New Delhi: After the police raided an ashram in north Delhi's Rohini and rescued as many as 40 girls, who were kept under illegal confinement, the Delhi High Court today directed the CBI to trace its founder. The chief of the Adhyatmik Vishwa Vidyalaya, Virendra Dev Dikshit, has to be present before the bench on January 4.
A self-styled godman, 70-year-old Dikshit claims to be the reincarnation of Lord Krishna, and loves to be surrounded by women, the way, according to some beliefs, Lord Krishna was accompanied by gopis.
The police had carried out a raid at the ashram on Wednesday following the high court's order to check if the women, a lot of them minors, were kept in illegal confinement there. The bench had likened the situation at the ashram as being "similar" to that at Gurmeet Ram Rahim's ashram in Haryana's Sirsa.
Delhi Commission for Women chief Swati Maliwal and a group of lawyers had accompanied the police team headed by Deputy Commissioner of Police (Rohini) Rajneesh Gupta.
Ms Maliwal claimed that it took them over two hours to find the girls. She also said that letters from the girls about their alleged sexual assault, and a massive stock of medicines and syringes were recovered at the ashram. The girls have been sent to a shelter home in Narela.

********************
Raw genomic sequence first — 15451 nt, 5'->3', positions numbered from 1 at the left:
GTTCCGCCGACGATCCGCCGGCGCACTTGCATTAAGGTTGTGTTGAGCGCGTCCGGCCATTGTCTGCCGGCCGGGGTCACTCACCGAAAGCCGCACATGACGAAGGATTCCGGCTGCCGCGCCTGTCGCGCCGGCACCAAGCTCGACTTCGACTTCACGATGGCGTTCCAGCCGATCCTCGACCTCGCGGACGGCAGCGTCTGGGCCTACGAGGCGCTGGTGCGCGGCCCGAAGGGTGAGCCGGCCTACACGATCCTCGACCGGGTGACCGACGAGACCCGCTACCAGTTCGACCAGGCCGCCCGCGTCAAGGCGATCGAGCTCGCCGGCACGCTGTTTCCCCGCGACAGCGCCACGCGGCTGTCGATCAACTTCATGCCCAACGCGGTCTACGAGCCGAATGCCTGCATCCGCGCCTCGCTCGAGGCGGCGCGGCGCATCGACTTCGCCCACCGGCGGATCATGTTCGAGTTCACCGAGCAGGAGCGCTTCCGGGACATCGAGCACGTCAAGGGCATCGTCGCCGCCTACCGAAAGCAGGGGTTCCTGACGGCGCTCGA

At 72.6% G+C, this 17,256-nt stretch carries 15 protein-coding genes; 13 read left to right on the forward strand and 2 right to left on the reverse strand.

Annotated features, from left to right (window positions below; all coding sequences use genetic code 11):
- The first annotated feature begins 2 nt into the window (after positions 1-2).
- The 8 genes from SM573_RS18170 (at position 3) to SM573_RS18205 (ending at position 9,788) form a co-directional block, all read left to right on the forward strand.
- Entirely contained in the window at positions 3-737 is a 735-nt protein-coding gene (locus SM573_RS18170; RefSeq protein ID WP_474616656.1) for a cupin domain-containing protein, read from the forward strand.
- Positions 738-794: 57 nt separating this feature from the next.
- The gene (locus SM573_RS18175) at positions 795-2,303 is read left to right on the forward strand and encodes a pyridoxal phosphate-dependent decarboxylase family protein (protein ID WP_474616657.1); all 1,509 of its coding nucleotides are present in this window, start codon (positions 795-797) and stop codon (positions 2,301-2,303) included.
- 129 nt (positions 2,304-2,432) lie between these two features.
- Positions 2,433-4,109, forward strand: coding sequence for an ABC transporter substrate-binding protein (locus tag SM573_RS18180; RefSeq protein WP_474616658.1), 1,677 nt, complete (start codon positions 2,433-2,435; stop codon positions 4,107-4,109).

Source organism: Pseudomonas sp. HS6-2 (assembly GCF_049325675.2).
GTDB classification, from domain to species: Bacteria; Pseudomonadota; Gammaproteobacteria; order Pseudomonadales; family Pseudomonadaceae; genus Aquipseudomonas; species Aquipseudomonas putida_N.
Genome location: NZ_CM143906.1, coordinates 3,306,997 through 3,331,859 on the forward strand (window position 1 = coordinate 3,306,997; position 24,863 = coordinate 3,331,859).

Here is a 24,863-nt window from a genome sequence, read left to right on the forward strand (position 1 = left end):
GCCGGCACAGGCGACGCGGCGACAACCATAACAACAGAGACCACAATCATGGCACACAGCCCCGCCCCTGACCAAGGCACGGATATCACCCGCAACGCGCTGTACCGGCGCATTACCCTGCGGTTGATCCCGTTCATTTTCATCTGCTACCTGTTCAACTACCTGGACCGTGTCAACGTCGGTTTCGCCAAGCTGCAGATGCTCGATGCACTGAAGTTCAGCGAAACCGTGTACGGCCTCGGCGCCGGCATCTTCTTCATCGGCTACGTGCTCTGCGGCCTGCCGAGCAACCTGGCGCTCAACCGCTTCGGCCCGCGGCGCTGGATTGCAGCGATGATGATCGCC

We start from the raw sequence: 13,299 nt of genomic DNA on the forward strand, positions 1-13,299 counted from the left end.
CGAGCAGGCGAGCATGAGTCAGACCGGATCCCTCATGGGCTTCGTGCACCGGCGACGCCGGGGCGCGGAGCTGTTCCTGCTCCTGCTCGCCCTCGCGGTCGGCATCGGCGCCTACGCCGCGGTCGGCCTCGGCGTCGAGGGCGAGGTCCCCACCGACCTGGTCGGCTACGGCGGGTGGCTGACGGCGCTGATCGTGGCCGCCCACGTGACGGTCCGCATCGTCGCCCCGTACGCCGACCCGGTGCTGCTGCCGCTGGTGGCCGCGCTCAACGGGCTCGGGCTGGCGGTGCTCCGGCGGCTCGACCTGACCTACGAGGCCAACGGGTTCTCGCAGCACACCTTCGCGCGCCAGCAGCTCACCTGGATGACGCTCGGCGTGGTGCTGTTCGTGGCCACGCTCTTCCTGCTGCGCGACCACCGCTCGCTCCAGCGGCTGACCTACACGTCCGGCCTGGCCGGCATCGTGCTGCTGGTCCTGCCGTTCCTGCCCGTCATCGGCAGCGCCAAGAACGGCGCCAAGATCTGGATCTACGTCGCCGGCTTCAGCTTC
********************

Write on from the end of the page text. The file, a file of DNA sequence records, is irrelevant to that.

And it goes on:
"We were also attacked at the ashram and held hostage for an hour," she was quoted as saying by news agency Press Trust of India.
An NGO had alleged that several minor girls and women were allegedly kept behind metal doors in a "fortress" surrounded by barbed wire. They were not allowed to meet even their parents, it added.
The high court then formed a committee, comprising lawyers and Delhi Commission for Women chief Swati Maliwal, to inspect the ashram's premises. The panel's report describes the "horrible" living conditions of the women who were housed in "animal- like conditions with no privacy even for bathing".
Questioning the ashram's claims that the women were not illegally confined, and that they "were free", the bench asked why then they were being kept behind locked doors. The ashram was also inquired about its financial details and its source of funds.
The panel, which again went to the ashram and an adjoining building, seized over 30 mobile phones and today requested the court to order sealing of a room where they found trunks and other documents containing "serious evidence".
A special investigation team (SIT) of the CBI, which is now investigating the case, will also look into the ashram's records and documents.
The Delhi government's health department will soon visit both the premises to medically examine the 168 women living there.